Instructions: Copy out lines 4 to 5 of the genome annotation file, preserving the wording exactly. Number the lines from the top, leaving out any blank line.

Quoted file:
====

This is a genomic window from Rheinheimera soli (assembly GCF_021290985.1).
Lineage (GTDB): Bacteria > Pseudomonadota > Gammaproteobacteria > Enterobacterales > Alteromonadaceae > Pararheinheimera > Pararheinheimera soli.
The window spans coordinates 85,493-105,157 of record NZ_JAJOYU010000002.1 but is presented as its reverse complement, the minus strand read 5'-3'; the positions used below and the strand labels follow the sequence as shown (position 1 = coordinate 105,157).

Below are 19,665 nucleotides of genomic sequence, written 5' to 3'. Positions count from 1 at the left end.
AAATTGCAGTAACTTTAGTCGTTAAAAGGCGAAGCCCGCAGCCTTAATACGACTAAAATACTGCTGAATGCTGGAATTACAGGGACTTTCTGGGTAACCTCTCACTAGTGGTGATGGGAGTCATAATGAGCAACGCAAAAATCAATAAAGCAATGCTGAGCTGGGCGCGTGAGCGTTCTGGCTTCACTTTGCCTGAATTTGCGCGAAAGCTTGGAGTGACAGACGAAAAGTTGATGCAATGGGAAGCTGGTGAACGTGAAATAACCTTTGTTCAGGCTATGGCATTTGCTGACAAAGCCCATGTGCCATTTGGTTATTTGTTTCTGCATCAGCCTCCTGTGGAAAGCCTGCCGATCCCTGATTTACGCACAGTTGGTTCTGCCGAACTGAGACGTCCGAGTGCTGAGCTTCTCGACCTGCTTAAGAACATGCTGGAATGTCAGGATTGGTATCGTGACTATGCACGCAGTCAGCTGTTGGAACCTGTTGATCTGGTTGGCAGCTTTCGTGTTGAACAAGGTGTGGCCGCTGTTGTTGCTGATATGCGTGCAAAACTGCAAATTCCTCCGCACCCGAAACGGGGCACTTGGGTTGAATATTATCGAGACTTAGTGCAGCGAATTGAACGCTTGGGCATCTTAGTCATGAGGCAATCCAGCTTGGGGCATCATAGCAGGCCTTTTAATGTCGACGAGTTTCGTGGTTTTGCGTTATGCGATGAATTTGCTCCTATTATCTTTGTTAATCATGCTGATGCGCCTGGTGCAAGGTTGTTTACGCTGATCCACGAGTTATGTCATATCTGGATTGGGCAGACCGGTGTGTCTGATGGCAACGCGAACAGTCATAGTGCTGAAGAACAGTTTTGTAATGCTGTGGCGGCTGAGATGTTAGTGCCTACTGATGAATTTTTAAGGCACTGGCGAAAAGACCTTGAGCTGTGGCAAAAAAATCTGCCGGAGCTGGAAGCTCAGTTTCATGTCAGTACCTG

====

Below are 19,665 nucleotides of genomic sequence, written 5' to 3'. Positions count from 1 at the left end.
AAATTGCAGTAACTTTAGTCGTTAAAAGGCGAAGCCCGCAGCCTTAATACGACTAAAATACTGCTGAATGCTGGAATTACAGGGACTTTCTGGGTAACCTCTCACTAGTGGTGATGGGAGTCATAATGAGCAACGCAAAAATCAATAAAGCAATGCTGAGCTGGGCGCGTGAGCGTTCTGGCTTCACTTTGCCTGAATTTGCGCGAAAGCTTGGAGTGACAGACGAAAAGTTGATGCAATGGGAAGCTGGTGAACGTGAAATAACCTTTGTTCAGGCTATGGCATTTGCTGACAAAGCCCATGTGCCATTTGGTTATTTGTTTCTGCATCAGCCTCCTGTGGAAAGCCTGCCGATCCCTGATTTACGCACAGTTGGTTCTGCCGAACTGAGACGTCCGAGTGCTGAGCTTCTCGACCTGCTTAAGAACATGCTGGAATGTCAGGATTGGTATCGTGACTATGCACGCAGTCAGCTGTTGGAACCTGTTGATCTGGTTGGCAGCTTTCGTGTTGAACAAGGTGTGGCCGCTGTTGTTGCTGATATGCGTGCAAAACTGCAAATTCCTCCGCACCCGAAACGGGGCACTTGGGTTGAATATTATCGAGACTTAGTGCAGCGAATTGAACGCTTGGGCATCTTAGTCATGAGGCAATCCAGCTTGGGGCATCATAGCAGGCCTTTTAATGTCGACGAGTTTCGTGGTTTTGCGTTATGCGATGAATTTGCTCCTATTATCTTTGTTAATCATGCTGATGCGCCTGGTGCAAGGTTGTTTACGCTGATCCACGAGTTATGTCATATCTGGATTGGGCAGACCGGTGTGTCTGATGGCAACGCGAACAGTCATAGTGCTGAAGAACAGTTTTGTAATGCTGTGGCGGCTGAGATGTTAGTGCCTACTGATGAATTTTTAAGGCACTGGCGAAAAGACCTTGAGCTGTGGCAAAAAAATCTGCCGGAGCTGGAAGCTCAGTTTCATGTCAGTACCTG